High unrecognized SARS-CoV-2 exposure of newly admitted and hospitalized psychiatric patients
Background: Patients with pre-existing mental disorders are at higher risk for SARS-CoV-2 infection and adverse outcomes, and severe mental illness, including mood and psychosis spectrum disorders, is associated with increased mortality risk. Despite their increased risk profile, patients with severe mental illness have been understudied during the pandemic, with limited estimates of exposure in inpatient settings. Objective: The aim of this study was to describe the SARS-CoV-2 seroprevalence and antibody titers, and pro-inflammatory cytokine concentrations of newly admitted or hospitalized psychiatric inpatients without known history of COVID-19 infection, using robust quantitative multi-antigen assessments, and compare patients' exposure to that of hospital staff. Methods: This multi-centric, cross-sectional study compared SARS-CoV-2 seroprevalence and titers of 285 patients (University Psychiatric Centre Duffel [UPCD] N = 194; Assistance-Publique-Hopitaux de Paris [AP-HP] N = 91), and 192 hospital caregivers (UPCD N = 130; AP-HP N = 62) at two large psychiatric care facilities between January 1st and the May 30th 2021. Serum levels of SARS-CoV-2 antibodies against Spike proteins (full length), spike subunit 1 (S1), spike subunit 2 (S2), spike subunit 1 receptor binding domain (S1-RBD) and Nucleocapsid proteins were quantitatively determined using an advanced capillary Western Blot technique. To assess the robustness of the between-group seroprevalence differences, we performed sensitivity analyses with stringent cut-offs for seropositivity. We also assessed peripheral concentrations of IL-6, IL-8 and TNF-a using ELLA assays. Secondary analyses included comparisons of SARS-CoV-2 seroprevalence and titers between patient diagnostic subgroups, and between newly admitted (hospitalization ≤7 days) and hospitalized patients (hospitalization >7 days) and correlations between serological and cytokines. Results: Patients had a significantly higher SARS-CoV-2 seroprevalence (67.85 % [95% CI 62.20-73.02]) than hospital caregivers (27.08% [95% CI 21.29-33.77]), and had significantly higher global SARS-CoV-2 titers (F=29.40, df=2, p<0.0001). Moreover, patients had a 2.51-fold (95% CI 1.95-3.20) higher SARS-CoV-2 exposure risk compared to hospital caregivers (Fisher's exact test, P <0.0001). No difference was found in SARS-CoV-2 seroprevalence and titers between patient subgroups. Patients could be differentiated most accurately from hospital caregivers by their higher Spike protein titers (OR 136.54 [95% CI 43.08-481.98], P < 0.0001), lower S1 (OR 0.06 [95% CI 0.02-0.15], P < 0.0001) titers and higher IL-6 (OR 3.41 [95% CI 1.73-7.24], P < 0.0001) and TNF-α (OR 34.29 [95% CI 5.00-258.87], P < 0.0001) and lower titers of IL-8 (OR 0.13 [95% CI 0.05-0.30], P < 0.0001). Seropositive patients had significantly higher SARS-COV-2 antibody titers compared to seropositive hospital caregivers (F = 19.53, df=2, P<0.0001), while titers were not different in seronegative individuals. Pro-inflammatory cytokine concentrations were not associated with serological status. Conclusion: Our work demonstrated a very high unrecognized exposure to SARS-CoV-2 among newly admitted and hospitalized psychiatric inpatients, which is cause for concern in the context of highly robust evidence of adverse outcomes following COVID-19 in psychiatric patients. Attention should be directed toward monitoring and mitigating exposure to infectious agents within psychiatric hospitals.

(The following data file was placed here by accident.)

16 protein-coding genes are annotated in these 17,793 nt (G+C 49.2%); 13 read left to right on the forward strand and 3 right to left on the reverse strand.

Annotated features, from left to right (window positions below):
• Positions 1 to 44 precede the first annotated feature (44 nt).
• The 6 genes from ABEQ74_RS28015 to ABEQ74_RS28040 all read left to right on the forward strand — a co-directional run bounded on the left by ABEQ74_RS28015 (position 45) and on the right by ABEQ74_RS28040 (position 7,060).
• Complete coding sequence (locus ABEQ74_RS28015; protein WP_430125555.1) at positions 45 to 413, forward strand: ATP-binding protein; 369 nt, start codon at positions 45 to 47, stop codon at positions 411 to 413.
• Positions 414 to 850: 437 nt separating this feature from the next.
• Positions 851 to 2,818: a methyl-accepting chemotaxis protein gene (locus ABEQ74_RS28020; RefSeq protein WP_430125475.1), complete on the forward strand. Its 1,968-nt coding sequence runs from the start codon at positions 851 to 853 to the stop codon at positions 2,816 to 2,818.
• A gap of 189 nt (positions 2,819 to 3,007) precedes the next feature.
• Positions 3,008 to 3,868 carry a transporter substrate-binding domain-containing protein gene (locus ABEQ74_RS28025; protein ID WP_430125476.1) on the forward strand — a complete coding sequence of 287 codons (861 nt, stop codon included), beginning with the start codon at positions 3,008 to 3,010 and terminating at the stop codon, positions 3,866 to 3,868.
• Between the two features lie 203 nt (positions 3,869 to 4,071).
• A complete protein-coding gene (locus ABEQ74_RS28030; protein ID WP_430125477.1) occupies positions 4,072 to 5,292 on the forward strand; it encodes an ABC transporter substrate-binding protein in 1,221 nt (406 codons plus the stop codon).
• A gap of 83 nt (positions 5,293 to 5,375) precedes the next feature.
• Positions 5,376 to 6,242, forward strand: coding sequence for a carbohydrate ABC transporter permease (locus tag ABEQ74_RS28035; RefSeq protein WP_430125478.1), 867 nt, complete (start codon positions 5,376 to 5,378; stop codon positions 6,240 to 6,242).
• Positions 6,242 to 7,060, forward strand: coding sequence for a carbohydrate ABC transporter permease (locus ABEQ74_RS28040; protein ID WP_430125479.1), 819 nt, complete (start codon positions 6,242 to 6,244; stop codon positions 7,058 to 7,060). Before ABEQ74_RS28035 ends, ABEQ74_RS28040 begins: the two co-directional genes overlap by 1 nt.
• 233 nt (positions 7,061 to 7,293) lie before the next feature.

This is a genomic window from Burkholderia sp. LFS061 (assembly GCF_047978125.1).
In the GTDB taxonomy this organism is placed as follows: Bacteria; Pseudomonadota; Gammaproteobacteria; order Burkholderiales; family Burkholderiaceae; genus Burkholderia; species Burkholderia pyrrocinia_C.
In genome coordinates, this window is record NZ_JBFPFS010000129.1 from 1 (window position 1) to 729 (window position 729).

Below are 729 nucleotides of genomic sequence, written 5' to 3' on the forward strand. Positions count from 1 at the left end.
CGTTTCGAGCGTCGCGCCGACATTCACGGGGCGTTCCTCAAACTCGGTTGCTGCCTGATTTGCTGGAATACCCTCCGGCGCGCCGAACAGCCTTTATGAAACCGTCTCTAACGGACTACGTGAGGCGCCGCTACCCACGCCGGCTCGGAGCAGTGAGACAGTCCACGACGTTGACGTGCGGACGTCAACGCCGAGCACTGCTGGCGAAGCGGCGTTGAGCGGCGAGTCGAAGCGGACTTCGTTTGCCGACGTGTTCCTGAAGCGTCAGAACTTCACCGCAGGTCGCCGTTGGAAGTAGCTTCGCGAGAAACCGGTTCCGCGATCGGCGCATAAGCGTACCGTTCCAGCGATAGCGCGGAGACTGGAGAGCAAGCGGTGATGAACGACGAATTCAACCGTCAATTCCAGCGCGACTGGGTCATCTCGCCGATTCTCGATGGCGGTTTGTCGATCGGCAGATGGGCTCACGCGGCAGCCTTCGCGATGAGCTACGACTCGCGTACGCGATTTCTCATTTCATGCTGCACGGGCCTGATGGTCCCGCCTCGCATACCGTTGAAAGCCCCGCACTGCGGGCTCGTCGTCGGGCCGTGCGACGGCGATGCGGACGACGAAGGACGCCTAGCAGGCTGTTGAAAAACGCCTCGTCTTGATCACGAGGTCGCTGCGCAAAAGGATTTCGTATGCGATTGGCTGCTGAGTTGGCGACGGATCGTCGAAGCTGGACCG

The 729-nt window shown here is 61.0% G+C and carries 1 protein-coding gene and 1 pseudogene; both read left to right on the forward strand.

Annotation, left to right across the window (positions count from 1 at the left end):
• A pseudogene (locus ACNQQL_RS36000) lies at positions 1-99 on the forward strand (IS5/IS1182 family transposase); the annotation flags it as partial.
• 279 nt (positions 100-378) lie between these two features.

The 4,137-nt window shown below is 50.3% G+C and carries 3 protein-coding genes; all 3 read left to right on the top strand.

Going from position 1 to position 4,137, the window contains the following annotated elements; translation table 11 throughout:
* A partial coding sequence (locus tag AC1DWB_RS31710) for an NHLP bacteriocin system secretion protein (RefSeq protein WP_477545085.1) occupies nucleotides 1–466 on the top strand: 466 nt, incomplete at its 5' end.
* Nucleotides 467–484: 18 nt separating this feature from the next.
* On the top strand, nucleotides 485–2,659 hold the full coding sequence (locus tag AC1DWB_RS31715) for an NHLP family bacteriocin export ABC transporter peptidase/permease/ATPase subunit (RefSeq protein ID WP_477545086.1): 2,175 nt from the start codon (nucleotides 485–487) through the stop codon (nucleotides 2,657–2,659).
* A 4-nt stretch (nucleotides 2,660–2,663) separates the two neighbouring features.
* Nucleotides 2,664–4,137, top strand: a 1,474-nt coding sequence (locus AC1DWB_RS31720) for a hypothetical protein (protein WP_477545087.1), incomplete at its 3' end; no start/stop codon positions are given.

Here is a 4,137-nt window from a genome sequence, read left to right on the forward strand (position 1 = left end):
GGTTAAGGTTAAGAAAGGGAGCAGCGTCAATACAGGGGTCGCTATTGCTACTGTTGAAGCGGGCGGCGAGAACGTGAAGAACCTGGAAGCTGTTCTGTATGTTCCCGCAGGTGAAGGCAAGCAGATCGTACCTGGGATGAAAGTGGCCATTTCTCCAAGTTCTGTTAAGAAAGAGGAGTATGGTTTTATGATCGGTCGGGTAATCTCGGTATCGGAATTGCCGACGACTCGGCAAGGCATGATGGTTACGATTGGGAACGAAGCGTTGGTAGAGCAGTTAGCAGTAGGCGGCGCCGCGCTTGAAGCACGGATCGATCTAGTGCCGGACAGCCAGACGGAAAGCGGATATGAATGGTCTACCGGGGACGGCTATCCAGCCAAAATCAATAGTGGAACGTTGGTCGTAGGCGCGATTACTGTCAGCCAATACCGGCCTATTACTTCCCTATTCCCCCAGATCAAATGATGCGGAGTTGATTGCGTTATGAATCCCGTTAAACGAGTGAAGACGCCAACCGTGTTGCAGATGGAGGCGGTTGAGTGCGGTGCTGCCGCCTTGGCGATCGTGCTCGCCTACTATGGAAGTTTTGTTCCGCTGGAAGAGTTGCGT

Source (journal)
Brain, behavior, and immunity. - San Diego, Calif.
San Diego, Calif. : 2023
114 (2023) , p. 500-510
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Publications with a UAntwerp address
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Web of Science
Creation 27.09.2023
Last edited 10.01.2024
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